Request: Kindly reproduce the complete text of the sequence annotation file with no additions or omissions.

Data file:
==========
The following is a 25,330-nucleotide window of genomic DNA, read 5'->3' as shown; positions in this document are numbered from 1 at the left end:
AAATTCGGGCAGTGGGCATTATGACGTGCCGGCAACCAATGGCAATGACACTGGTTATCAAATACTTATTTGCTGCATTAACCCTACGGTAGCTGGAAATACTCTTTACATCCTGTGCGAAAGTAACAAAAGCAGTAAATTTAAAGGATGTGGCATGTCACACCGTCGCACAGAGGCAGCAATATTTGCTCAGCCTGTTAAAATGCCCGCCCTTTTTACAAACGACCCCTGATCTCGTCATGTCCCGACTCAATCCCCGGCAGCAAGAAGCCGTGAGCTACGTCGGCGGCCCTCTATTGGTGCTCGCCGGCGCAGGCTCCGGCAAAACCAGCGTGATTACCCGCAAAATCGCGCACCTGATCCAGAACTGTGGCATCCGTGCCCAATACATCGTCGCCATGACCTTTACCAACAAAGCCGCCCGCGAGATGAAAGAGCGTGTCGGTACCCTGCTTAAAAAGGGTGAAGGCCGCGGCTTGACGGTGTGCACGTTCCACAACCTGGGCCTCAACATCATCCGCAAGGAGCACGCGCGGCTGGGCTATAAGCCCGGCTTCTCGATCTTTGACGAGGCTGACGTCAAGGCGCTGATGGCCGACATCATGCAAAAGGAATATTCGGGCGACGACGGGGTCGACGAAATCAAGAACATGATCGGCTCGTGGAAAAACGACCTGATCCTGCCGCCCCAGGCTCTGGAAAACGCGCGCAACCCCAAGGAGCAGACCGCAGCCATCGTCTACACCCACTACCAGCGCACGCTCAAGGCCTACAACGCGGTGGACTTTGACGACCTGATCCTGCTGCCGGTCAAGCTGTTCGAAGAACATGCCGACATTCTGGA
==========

The following is a 25,330-nucleotide window of genomic DNA, read 5'->3' as shown; positions in this document are numbered from 1 at the left end:
AAATTCGGGCAGTGGGCATTATGACGTGCCGGCAACCAATGGCAATGACACTGGTTATCAAATACTTATTTGCTGCATTAACCCTACGGTAGCTGGAAATACTCTTTACATCCTGTGCGAAAGTAACAAAAGCAGTAAATTTAAAGGATGTGGCATGTCACACCGTCGCACAGAGGCAGCAATATTTGCTCAGCCTGTTAAAATGCCCGCCCTTTTTACAAACGACCCCTGATCTCGTCATGTCCCGACTCAATCCCCGGCAGCAAGAAGCCGTGAGCTACGTCGGCGGCCCTCTATTGGTGCTCGCCGGCGCAGGCTCCGGCAAAACCAGCGTGATTACCCGCAAAATCGCGCACCTGATCCAGAACTGTGGCATCCGTGCCCAATACATCGTCGCCATGACCTTTACCAACAAAGCCGCCCGCGAGATGAAAGAGCGTGTCGGTACCCTGCTTAAAAAGGGTGAAGGCCGCGGCTTGACGGTGTGCACGTTCCACAACCTGGGCCTCAACATCATCCGCAAGGAGCACGCGCGGCTGGGCTATAAGCCCGGCTTCTCGATCTTTGACGAGGCTGACGTCAAGGCGCTGATGGCCGACATCATGCAAAAGGAATATTCGGGCGACGACGGGGTCGACGAAATCAAGAACATGATCGGCTCGTGGAAAAACGACCTGATCCTGCCGCCCCAGGCTCTGGAAAACGCGCGCAACCCCAAGGAGCAGACCGCAGCCATCGTCTACACCCACTACCAGCGCACGCTCAAGGCCTACAACGCGGTGGACTTTGACGACCTGATCCTGCTGCCGGTCAAGCTGTTCGAAGAACATGCCGACATTCTGGA